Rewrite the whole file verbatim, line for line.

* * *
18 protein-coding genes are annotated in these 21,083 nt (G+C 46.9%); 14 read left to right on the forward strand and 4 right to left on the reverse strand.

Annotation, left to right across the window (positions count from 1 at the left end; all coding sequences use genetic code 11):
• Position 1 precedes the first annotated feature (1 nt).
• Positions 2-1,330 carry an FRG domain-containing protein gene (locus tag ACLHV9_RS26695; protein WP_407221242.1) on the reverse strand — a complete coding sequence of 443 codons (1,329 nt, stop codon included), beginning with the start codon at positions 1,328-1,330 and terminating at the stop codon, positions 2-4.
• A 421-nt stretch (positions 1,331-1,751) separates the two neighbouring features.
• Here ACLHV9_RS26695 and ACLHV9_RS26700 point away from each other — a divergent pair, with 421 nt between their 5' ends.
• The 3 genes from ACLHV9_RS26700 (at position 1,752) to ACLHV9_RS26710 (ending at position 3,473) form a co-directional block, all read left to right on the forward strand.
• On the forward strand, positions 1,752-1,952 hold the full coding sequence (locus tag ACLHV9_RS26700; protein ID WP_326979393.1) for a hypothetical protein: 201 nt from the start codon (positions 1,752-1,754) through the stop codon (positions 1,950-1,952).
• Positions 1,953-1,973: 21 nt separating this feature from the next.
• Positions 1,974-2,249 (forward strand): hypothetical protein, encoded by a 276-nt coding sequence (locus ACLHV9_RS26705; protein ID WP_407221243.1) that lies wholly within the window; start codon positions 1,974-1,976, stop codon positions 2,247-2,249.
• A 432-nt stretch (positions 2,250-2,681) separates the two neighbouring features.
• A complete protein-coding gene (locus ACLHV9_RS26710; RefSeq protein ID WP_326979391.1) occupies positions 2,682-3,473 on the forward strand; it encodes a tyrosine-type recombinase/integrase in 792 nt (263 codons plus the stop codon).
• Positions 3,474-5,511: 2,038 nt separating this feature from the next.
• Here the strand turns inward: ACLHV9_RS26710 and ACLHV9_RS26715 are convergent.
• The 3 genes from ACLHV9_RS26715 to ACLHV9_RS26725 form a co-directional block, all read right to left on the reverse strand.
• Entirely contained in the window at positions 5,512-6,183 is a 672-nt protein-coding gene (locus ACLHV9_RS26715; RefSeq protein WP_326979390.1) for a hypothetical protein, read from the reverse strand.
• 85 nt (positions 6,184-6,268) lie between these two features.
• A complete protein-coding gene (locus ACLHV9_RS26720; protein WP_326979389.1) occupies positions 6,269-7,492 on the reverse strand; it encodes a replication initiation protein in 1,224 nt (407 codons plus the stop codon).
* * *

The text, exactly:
18 protein-coding genes are annotated in these 21,083 nt (G+C 46.9%); 14 read left to right on the forward strand and 4 right to left on the reverse strand.

Annotation, left to right across the window (positions count from 1 at the left end; all coding sequences use genetic code 11):
• Position 1 precedes the first annotated feature (1 nt).
• Positions 2-1,330 carry an FRG domain-containing protein gene (locus tag ACLHV9_RS26695; protein WP_407221242.1) on the reverse strand — a complete coding sequence of 443 codons (1,329 nt, stop codon included), beginning with the start codon at positions 1,328-1,330 and terminating at the stop codon, positions 2-4.
• A 421-nt stretch (positions 1,331-1,751) separates the two neighbouring features.
• Here ACLHV9_RS26695 and ACLHV9_RS26700 point away from each other — a divergent pair, with 421 nt between their 5' ends.
• The 3 genes from ACLHV9_RS26700 (at position 1,752) to ACLHV9_RS26710 (ending at position 3,473) form a co-directional block, all read left to right on the forward strand.
• On the forward strand, positions 1,752-1,952 hold the full coding sequence (locus tag ACLHV9_RS26700; protein ID WP_326979393.1) for a hypothetical protein: 201 nt from the start codon (positions 1,752-1,754) through the stop codon (positions 1,950-1,952).
• Positions 1,953-1,973: 21 nt separating this feature from the next.
• Positions 1,974-2,249 (forward strand): hypothetical protein, encoded by a 276-nt coding sequence (locus ACLHV9_RS26705; protein ID WP_407221243.1) that lies wholly within the window; start codon positions 1,974-1,976, stop codon positions 2,247-2,249.
• A 432-nt stretch (positions 2,250-2,681) separates the two neighbouring features.
• A complete protein-coding gene (locus ACLHV9_RS26710; RefSeq protein ID WP_326979391.1) occupies positions 2,682-3,473 on the forward strand; it encodes a tyrosine-type recombinase/integrase in 792 nt (263 codons plus the stop codon).
• Positions 3,474-5,511: 2,038 nt separating this feature from the next.
• Here the strand turns inward: ACLHV9_RS26710 and ACLHV9_RS26715 are convergent.
• The 3 genes from ACLHV9_RS26715 to ACLHV9_RS26725 form a co-directional block, all read right to left on the reverse strand.
• Entirely contained in the window at positions 5,512-6,183 is a 672-nt protein-coding gene (locus ACLHV9_RS26715; RefSeq protein WP_326979390.1) for a hypothetical protein, read from the reverse strand.
• 85 nt (positions 6,184-6,268) lie between these two features.
• A complete protein-coding gene (locus ACLHV9_RS26720; protein WP_326979389.1) occupies positions 6,269-7,492 on the reverse strand; it encodes a replication initiation protein in 1,224 nt (407 codons plus the stop codon).